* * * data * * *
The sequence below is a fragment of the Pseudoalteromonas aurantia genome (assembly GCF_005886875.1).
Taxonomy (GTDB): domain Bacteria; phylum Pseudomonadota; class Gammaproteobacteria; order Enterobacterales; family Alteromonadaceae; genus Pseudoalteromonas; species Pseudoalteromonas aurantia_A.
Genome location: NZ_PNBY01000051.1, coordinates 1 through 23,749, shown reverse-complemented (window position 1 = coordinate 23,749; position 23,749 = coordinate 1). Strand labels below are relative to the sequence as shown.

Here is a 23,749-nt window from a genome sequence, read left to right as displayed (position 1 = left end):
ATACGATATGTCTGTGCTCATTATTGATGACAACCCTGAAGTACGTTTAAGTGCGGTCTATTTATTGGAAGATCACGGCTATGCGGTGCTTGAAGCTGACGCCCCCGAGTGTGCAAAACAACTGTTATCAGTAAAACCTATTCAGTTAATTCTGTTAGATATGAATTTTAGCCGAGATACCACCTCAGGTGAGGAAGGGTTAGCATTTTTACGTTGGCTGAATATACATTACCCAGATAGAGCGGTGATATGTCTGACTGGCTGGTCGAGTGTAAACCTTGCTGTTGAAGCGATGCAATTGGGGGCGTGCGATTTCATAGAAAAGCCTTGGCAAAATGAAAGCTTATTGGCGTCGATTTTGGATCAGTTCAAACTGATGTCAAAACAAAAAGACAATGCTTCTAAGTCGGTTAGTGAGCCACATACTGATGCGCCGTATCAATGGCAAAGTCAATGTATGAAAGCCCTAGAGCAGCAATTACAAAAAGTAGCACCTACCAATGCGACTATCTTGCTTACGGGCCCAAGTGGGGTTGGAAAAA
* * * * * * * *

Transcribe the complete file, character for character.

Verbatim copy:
The sequence below is a fragment of the Pseudoalteromonas aurantia genome (assembly GCF_005886875.1).
Taxonomy (GTDB): domain Bacteria; phylum Pseudomonadota; class Gammaproteobacteria; order Enterobacterales; family Alteromonadaceae; genus Pseudoalteromonas; species Pseudoalteromonas aurantia_A.
Genome location: NZ_PNBY01000051.1, coordinates 1 through 23,749, shown reverse-complemented (window position 1 = coordinate 23,749; position 23,749 = coordinate 1). Strand labels below are relative to the sequence as shown.

Here is a 23,749-nt window from a genome sequence, read left to right as displayed (position 1 = left end):
ATACGATATGTCTGTGCTCATTATTGATGACAACCCTGAAGTACGTTTAAGTGCGGTCTATTTATTGGAAGATCACGGCTATGCGGTGCTTGAAGCTGACGCCCCCGAGTGTGCAAAACAACTGTTATCAGTAAAACCTATTCAGTTAATTCTGTTAGATATGAATTTTAGCCGAGATACCACCTCAGGTGAGGAAGGGTTAGCATTTTTACGTTGGCTGAATATACATTACCCAGATAGAGCGGTGATATGTCTGACTGGCTGGTCGAGTGTAAACCTTGCTGTTGAAGCGATGCAATTGGGGGCGTGCGATTTCATAGAAAAGCCTTGGCAAAATGAAAGCTTATTGGCGTCGATTTTGGATCAGTTCAAACTGATGTCAAAACAAAAAGACAATGCTTCTAAGTCGGTTAGTGAGCCACATACTGATGCGCCGTATCAATGGCAAAGTCAATGTATGAAAGCCCTAGAGCAGCAATTACAAAAAGTAGCACCTACCAATGCGACTATCTTGCTTACGGGCCCAAGTGGGGTTGGAAAAA